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Public Workshop (11/13-14/12)
Bay-Delta Workshop 3
Deadline: 10/26/12 by 12 noon
Dear Dr. Bernstein,
I live in Chico and I have been involved in local and regional water issues for about twenty
years. My major area of interest has been long-term water supply sustainability.
I only recently received notification of the workshops for the Phase 2 comprehensive review and
update to the Bay-Delta Plan. Of particular interest to me is Workshop 3: Analytical Tools for
Evaluating Water Supply, Hydrodynamic and Hydropower Effects.
It has long been my hope that good science would provide the foundation for water supply
decisions as the conflict between statewide supply and demand inexorably escalates. In this
regard, the CalSim II water supply model is the definitive analytic tool, but in the applications I
have been able to review it is fatally flawed by at least one basic shortcoming. It cannot consider
the potentially huge effects of climate change.
Climatology is a key variable in any study of future water supply sustainability, but CalSim II is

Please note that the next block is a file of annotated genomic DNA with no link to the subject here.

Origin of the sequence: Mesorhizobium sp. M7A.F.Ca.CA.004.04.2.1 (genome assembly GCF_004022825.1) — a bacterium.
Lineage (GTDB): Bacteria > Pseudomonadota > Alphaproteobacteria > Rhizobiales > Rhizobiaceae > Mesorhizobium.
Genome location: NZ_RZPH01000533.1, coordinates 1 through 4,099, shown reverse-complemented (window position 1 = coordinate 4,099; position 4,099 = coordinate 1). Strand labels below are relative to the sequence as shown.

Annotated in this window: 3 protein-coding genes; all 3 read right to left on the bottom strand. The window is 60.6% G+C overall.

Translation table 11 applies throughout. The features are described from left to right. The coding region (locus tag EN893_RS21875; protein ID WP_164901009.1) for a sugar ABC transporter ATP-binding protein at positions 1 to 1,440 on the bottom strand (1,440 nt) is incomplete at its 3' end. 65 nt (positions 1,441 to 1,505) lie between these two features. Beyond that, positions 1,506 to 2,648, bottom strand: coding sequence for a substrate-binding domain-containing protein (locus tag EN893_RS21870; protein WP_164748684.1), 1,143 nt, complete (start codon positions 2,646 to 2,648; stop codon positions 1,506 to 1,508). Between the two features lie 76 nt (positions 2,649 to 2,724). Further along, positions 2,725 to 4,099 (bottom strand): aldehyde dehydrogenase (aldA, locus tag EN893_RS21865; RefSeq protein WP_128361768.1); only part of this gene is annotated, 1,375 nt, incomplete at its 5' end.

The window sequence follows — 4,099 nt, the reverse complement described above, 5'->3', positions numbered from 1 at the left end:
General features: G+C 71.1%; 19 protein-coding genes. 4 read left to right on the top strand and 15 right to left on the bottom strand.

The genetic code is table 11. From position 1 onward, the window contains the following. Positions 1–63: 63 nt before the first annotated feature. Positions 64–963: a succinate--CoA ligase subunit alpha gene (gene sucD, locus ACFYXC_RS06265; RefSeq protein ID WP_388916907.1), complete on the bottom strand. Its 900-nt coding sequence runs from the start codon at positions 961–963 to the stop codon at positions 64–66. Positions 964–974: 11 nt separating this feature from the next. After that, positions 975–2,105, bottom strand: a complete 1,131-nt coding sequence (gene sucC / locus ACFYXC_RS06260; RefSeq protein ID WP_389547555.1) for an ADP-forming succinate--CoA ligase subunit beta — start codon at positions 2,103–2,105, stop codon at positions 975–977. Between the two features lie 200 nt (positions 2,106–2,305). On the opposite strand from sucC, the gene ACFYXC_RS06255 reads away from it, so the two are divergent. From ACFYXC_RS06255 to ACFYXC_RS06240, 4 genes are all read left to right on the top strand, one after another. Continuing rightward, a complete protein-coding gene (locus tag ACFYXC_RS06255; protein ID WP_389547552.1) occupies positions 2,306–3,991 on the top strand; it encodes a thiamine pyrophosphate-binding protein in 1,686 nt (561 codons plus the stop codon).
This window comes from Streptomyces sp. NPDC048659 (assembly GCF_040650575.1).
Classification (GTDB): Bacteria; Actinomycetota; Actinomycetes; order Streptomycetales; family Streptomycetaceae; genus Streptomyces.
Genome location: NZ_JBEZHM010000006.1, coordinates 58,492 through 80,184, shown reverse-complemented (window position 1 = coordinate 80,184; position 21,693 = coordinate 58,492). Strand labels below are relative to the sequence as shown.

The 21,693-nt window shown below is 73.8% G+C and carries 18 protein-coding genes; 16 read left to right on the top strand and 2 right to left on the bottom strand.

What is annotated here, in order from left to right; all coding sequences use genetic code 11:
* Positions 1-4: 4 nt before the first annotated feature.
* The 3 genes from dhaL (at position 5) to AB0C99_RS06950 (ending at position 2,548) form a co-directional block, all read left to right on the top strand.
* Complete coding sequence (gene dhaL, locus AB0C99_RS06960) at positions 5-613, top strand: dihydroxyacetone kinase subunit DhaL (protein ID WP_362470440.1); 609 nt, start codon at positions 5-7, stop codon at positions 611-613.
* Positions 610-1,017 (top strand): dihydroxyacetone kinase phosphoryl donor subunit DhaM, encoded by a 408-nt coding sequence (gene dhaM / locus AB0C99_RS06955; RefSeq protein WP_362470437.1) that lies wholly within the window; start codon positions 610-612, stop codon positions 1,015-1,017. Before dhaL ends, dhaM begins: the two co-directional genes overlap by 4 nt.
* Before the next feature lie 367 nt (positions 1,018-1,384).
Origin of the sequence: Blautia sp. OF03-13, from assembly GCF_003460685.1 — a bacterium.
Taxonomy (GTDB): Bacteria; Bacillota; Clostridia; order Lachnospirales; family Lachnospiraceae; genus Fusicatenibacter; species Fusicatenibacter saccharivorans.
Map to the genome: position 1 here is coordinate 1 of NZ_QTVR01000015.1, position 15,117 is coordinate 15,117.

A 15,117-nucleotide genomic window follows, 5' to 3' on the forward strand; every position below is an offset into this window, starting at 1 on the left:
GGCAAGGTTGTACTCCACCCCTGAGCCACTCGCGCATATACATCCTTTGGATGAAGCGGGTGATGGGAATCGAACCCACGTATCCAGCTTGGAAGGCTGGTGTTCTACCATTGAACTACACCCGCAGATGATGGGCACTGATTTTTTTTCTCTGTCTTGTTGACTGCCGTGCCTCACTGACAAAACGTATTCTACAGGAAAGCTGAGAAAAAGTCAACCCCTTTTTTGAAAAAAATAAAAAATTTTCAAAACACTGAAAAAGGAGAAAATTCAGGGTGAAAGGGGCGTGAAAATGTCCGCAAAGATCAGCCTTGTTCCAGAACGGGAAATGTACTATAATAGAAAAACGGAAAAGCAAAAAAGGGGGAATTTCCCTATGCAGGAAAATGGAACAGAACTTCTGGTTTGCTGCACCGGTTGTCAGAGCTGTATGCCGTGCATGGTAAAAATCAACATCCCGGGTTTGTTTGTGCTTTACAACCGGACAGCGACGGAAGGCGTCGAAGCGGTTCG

limited to using a single historical 82-year period of climate data. There is no mainstream science
that would support that selection. The California Department of Water Resources expects snow
packs to decrease by 25 percent by the year 2050, precipitation patterns to shift dramatically, and
periods of drought to increase. To my knowledge none of these factors can be integrated into the
current model. Consequently, current analytic methodology cannot support the quality of science
vitally needed for long-term water supply estimates.
The state desperately needs a state-of-the-art water supply model that can parametrically
investigate a range of climate change scenarios around which a politically viable consensus might
be built. I urge you to build a strong focus on this critical shortcoming into your Bay-Delta Plan
Workshop 3.
Tony St. Amant
Chico, CA